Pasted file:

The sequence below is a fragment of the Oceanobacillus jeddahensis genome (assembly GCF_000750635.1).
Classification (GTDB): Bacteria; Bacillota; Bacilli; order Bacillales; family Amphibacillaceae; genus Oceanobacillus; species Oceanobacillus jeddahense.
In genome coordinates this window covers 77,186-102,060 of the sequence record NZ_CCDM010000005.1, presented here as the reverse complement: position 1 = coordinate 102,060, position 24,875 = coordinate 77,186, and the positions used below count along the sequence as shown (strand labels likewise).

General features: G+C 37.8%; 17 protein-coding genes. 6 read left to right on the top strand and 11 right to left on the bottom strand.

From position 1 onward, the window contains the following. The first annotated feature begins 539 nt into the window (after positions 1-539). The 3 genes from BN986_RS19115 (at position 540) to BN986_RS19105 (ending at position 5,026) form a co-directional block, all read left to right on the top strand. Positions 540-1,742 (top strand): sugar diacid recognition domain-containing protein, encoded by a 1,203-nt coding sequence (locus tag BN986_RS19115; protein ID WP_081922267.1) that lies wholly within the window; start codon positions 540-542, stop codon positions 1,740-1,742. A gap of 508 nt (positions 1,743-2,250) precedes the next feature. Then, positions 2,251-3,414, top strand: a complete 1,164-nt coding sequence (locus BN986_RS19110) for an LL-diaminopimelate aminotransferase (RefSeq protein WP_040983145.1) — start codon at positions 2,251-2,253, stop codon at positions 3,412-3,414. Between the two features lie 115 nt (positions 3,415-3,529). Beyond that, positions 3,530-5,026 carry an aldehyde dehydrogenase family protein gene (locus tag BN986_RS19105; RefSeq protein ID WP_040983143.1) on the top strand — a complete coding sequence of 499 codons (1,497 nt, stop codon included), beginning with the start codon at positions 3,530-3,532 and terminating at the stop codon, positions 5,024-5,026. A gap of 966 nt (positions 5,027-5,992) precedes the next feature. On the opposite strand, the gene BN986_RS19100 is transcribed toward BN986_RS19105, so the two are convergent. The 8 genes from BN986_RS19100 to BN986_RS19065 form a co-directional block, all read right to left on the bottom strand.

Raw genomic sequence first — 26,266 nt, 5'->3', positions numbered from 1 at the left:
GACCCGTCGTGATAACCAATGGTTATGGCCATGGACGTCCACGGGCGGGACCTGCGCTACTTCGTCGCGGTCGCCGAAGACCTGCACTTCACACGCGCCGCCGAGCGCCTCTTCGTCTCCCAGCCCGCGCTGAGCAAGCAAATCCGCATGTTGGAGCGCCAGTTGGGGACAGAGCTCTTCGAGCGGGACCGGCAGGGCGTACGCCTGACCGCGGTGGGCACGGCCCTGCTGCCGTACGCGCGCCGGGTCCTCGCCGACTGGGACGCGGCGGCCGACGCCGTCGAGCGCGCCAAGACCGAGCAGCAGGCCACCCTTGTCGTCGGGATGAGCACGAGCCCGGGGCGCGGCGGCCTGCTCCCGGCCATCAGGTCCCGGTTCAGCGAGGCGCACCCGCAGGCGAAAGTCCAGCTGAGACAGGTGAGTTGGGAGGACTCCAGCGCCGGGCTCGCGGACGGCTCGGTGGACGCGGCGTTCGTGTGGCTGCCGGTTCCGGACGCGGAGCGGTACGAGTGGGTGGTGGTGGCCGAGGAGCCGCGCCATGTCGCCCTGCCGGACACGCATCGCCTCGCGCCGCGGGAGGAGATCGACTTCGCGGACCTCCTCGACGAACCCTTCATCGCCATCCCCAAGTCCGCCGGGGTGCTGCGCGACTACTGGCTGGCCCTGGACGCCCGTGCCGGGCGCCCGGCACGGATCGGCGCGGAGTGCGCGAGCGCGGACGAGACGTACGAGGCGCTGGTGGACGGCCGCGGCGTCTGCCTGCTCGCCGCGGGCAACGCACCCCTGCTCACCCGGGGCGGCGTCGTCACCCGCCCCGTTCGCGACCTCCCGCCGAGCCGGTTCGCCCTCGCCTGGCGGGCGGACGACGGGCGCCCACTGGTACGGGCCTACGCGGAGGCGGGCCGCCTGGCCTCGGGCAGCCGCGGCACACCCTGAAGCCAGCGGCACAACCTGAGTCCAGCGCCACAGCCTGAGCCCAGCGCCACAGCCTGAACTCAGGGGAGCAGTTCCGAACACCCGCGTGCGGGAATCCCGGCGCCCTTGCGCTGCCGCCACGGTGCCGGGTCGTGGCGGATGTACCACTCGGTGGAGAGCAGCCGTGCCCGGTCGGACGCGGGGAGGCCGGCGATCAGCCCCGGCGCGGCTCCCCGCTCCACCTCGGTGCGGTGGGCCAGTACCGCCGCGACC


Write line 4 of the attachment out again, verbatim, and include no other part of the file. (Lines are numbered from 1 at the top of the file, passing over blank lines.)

General features: G+C 37.8%; 17 protein-coding genes. 6 read left to right on the top strand and 11 right to left on the bottom strand.